With outside midfielder/defender Andy Najar gone to Belgium, opponents now focus on defending Nick DeLeon, for whom the extra attention is making his sophomore season a bit more difficult. In addition, Olsen recently moved DeLeon inside in an effort to jump-start United (note: it hasn’t worked).

Some Canadian named Kyle Porter looks to have locked down the outside right position, though he was on the left last week.

Finally, whether through injury or loss of form, Olsen has rarely played the above four together, and in the past half-dozen games Marcos Sanchez, Taylor Kemp, and Raphael Agusto have all received a start. Bench players starting and top players not playing well is the story of the DC United midfield and, for that matter, the entire team this season.

Kinda like this.


DC’s nonexistent attack is so clueless that they recalled some nobody (Casey Townsend) on loan from USL Pro’s Richmond Kickers and Carlos Ruiz started their last MLS game. While that sentence pretty much summarizes what Chicago will face, there are other possibilities.

The aforementioned DeRosario isn’t the star he once was, but his poor play won’t be a season-long issue (or will it?). If DeRo plays, expect him to operate between the midfield and forward(s). Pontius has also been used up top, but that seemed more like a desperation move than anything.

How can Chicago win?

Give ’em hell

DC United are reeling and they have issues all over the field. As such, Frank Klopas hasa wonderful opportunity to change this season’s narrative. If he can add a convincing win this weekend to a damn good point away from home, two new big name players, and a 3rd round U.S. Open Cup win on the road, the stage is set for a “The Fire have momentum!” storyline to run for the better part of their upcoming four-game home stand. With that in mind, Klopas would be criminally negligent if he didn’t unleash the hounds and demand his players take the game right at DC United.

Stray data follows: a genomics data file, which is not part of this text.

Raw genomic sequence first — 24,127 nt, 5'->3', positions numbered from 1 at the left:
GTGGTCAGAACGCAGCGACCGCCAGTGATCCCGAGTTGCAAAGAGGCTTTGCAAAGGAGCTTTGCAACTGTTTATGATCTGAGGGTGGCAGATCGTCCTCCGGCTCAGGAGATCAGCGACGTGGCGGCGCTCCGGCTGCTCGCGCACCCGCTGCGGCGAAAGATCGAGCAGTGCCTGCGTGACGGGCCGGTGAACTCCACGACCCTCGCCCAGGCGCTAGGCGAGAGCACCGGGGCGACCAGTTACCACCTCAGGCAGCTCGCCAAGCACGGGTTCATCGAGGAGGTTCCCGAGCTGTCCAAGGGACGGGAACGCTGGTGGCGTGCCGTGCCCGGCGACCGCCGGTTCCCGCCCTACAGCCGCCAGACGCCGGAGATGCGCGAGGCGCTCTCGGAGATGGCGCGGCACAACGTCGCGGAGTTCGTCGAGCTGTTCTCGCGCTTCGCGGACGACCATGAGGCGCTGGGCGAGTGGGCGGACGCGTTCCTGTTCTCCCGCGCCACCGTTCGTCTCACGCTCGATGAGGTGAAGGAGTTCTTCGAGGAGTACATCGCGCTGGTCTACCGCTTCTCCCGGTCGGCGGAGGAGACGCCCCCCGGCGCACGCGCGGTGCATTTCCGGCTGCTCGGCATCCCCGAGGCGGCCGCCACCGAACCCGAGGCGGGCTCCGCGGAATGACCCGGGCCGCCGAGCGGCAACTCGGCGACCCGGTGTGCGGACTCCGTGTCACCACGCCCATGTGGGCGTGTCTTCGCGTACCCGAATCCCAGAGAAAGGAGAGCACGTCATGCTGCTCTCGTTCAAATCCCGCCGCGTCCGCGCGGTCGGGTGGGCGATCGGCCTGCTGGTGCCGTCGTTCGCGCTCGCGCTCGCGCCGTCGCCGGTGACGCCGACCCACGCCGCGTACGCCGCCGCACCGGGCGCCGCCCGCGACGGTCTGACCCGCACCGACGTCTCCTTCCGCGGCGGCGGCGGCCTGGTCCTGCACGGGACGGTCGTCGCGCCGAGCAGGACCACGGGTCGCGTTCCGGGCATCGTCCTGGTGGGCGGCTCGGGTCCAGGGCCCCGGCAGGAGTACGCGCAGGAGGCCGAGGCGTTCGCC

Like this.

Seriously, press all over the field

It seems Fire fans all agree that the absence of Pavel Pardo is at the heart of the Fire’s offensive woes this season. The vision and accuracy of his passing dictated games last season, whereas this season’s midfield has been marked by sloppy and uninspired distribution.

While their strengths are many, Bakary Soumare and Mike Magee aren’t midfield maestros, so goal-scoring chances won’t come from slick and smart passing. However, chances can come from winning duels and creating turnovers – especially from an opponent lacking confidence. Press high, press hard, and transition quickly.

Not like this.

Do no favors

United are in desperate need of some help, and the Fire will do well not to provide it. This means no stupid fouls resulting in unnecessary cards and dangerous free-kicks. This means get ahead early and don’t let United hang around. This means, no gifts.

Best of luck Fire fans. This game could mark the beginning of a much better season for you.

The Union are in Toronto this weekend, so I’m free to attend the University of Delaware’s Alumni Weekend on Friday and a wedding on Saturday. I’m predicting a steady 0.10 BAC for moi for about 48 hours straight.

Das boot.

In addition to being a brilliant opponent and tactical previewer, OTF’s Stephen Mangat is a connoisseur of exotic beer-drinking apparatuses. Follow him @smangat12